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I’ve got a bad feeling about this: Obama Administration says no to building a Death Star

I’ve got a bad feeling about this: Obama Administration says no to building a Death Star

He hasn’t even been inaugurated into his second term but President Obama has just made the first mistake of his second term in office, by refusing to build a fully operational Death Star.

Never mind, as Paul Shawcross, the Chief of the Science and Space Branch at the White House Office of Management and Budget, who officially declined to build the station, points out that the cost of creating the battle station would stand at $850,000,000,000,000,000; or that the Obama Administration doesn’t support blowing up planets; or that the Death Star contains “a fundamental flaw that can be exploited by a one-man starship,” surely they know it’d be several levels of awesome to have one.

Shawcross made the points (in an amazingly nerdy response which was headlined, “This Isn’t the Petition Response You’re Looking For”) in response to a public petition published on the White House’s “We the People” site, which asked the US government to “Secure resources and funding, and begin construction of a Death Star by 2016.”  That petition collected 34,435 since being published on the site on November 14, 2012.

The original petition originally requested that one Death Star be created to spur job creation and bolster US national defense.

“By focusing our defense resources into a space-superiority platform and weapon system such as a Death Star, the government can spur job creation in the fields of construction, engineering, space exploration, and more, and strengthen our national defense.”

But it’s not all bad news, Shawcross does point out how far we’ve come in space exploration.  He cites the International Space Station (which includes a floating robot), the soon-to-be-launched James Webb Space Telescope, which will replace Hubble, and the Curiosity Rover on Mars.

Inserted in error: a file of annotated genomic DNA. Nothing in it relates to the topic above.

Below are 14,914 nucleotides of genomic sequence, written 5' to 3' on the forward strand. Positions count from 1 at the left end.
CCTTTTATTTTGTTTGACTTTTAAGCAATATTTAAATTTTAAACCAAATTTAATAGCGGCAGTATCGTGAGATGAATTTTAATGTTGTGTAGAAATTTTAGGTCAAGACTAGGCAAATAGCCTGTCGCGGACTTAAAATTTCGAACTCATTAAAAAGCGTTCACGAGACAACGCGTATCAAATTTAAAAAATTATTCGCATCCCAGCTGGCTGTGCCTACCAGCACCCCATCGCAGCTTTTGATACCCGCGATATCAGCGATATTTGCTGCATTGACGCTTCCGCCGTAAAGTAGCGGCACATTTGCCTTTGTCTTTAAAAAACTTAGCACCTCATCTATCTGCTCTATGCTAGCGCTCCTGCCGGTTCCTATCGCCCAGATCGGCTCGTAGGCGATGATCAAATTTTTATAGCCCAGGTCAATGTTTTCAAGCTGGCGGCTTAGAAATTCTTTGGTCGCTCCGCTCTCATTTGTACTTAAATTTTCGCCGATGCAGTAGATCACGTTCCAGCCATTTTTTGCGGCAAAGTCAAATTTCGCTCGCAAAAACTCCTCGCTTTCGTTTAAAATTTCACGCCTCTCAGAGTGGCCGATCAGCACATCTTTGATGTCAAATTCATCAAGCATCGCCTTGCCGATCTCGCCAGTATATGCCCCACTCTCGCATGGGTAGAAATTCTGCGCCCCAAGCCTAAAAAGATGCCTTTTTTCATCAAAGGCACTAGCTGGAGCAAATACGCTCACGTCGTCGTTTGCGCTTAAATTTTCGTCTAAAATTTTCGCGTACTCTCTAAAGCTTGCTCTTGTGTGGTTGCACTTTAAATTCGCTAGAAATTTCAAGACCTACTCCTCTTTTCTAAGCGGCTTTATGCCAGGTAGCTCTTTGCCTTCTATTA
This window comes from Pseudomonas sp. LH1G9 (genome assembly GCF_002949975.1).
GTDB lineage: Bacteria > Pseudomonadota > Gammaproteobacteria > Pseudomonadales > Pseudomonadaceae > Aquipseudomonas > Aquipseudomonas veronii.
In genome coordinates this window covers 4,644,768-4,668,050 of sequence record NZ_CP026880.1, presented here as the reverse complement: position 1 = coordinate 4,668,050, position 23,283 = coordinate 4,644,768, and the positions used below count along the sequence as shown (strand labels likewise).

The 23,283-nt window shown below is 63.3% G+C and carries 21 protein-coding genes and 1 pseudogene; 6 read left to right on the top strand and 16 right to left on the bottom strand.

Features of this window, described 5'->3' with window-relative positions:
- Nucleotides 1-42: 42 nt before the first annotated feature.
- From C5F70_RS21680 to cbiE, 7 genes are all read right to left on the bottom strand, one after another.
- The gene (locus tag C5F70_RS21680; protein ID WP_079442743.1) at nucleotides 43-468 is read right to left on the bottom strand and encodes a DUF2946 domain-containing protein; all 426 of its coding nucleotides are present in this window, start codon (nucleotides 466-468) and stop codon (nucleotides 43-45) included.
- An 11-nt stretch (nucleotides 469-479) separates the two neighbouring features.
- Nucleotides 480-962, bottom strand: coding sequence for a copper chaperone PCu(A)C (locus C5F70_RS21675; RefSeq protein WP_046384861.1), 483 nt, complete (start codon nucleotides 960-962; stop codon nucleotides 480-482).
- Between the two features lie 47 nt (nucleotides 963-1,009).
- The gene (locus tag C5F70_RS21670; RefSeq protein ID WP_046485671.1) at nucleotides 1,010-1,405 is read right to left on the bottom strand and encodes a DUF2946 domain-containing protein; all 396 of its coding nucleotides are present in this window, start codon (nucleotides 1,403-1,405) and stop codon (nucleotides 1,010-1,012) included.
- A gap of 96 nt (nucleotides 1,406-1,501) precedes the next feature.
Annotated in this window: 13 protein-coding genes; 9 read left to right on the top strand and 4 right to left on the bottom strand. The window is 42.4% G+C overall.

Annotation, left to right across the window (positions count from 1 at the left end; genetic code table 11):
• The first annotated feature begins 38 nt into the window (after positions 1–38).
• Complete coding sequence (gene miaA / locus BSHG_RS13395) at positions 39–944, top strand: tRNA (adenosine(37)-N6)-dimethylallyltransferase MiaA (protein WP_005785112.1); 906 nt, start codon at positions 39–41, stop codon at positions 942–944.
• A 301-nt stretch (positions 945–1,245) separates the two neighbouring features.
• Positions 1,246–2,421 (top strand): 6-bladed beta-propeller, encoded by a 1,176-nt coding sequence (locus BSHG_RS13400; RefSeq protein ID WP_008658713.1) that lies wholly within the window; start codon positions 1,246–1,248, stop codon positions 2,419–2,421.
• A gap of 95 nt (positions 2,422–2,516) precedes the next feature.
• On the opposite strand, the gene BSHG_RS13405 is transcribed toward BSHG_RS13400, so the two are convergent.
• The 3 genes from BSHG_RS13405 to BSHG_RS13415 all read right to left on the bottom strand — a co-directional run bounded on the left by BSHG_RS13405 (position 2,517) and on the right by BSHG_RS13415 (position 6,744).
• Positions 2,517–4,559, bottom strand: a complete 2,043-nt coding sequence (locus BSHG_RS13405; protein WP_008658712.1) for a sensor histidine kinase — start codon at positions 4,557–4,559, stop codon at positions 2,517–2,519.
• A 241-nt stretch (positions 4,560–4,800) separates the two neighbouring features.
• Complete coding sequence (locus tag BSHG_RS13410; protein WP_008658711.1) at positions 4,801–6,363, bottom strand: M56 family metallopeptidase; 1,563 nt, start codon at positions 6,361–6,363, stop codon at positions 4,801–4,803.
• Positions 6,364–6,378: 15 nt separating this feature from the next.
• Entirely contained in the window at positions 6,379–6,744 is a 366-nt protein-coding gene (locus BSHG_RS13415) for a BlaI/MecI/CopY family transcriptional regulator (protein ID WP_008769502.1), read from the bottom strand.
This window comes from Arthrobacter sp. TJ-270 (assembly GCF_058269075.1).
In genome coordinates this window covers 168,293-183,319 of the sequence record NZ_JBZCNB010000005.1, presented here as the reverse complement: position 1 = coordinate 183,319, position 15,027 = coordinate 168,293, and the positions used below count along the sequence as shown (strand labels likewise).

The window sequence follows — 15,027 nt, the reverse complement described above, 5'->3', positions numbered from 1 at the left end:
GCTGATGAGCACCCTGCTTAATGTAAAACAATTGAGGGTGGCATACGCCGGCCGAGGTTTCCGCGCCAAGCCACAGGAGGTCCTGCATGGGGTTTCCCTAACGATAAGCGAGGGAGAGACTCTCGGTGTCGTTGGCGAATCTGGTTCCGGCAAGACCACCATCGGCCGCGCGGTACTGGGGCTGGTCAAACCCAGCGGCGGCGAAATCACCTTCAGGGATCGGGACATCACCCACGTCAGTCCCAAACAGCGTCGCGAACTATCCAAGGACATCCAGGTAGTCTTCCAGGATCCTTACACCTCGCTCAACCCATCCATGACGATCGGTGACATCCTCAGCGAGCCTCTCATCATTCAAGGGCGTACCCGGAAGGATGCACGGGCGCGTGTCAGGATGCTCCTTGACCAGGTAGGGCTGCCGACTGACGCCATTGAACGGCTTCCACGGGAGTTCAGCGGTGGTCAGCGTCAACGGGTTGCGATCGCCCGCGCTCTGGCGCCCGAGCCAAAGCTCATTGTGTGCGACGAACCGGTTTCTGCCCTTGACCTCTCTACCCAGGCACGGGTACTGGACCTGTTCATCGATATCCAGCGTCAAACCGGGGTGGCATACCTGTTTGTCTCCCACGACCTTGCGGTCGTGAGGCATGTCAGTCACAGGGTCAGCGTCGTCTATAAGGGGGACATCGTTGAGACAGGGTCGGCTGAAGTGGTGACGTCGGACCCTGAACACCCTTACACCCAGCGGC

“However, look carefully (here’s how) and you’ll notice something already floating in the sky — that’s no Moon, it’s a Space Station! Yes, we already have a giant, football field-sized International Space Station in orbit around the Earth that’s helping us learn how humans can live and thrive in space for long durations. The Space Station has six astronauts — American, Russian, and Canadian — living in it right now, conducting research, learning how to live and work in space over long periods of time, routinely welcoming visiting spacecraft and repairing onboard garbage mashers, etc. We’ve also got two robot science labs — one wielding a laser — roving around Mars, looking at whether life ever existed on the Red Planet.”

The US Military is even testing AT-AT style walkers and there are even plans to send humans back to the Moon.

Of course there are other reasons for not developing a Death Star, the first of which is the length of time it would take to extract the required amount of materials to build one.  According to the same research that Shawcross cites it would take 833,315 years to produce enough steel to develop the Moon-sized space station.

Not to mention the cost of the potential lawsuit from Disney/Lucasfilm for copyright infringement.

If you have a bad feeling about this, then don’t worry; all this doesn’t mean that you can’t build your own Death Star – for a mere $399.99 you can have your very own one, just made of plastic bricks…although it’ll be a little bit smaller than a real one.

The other option is to travel to Saturn’s Moon Mimas, which looks an awful lot like the battle station.

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Piers Dillon-Scott is co-editor of The Sociable and writes about stuff he finds. He likes technology, media, and using the Oxford comma (because it just makes sense).

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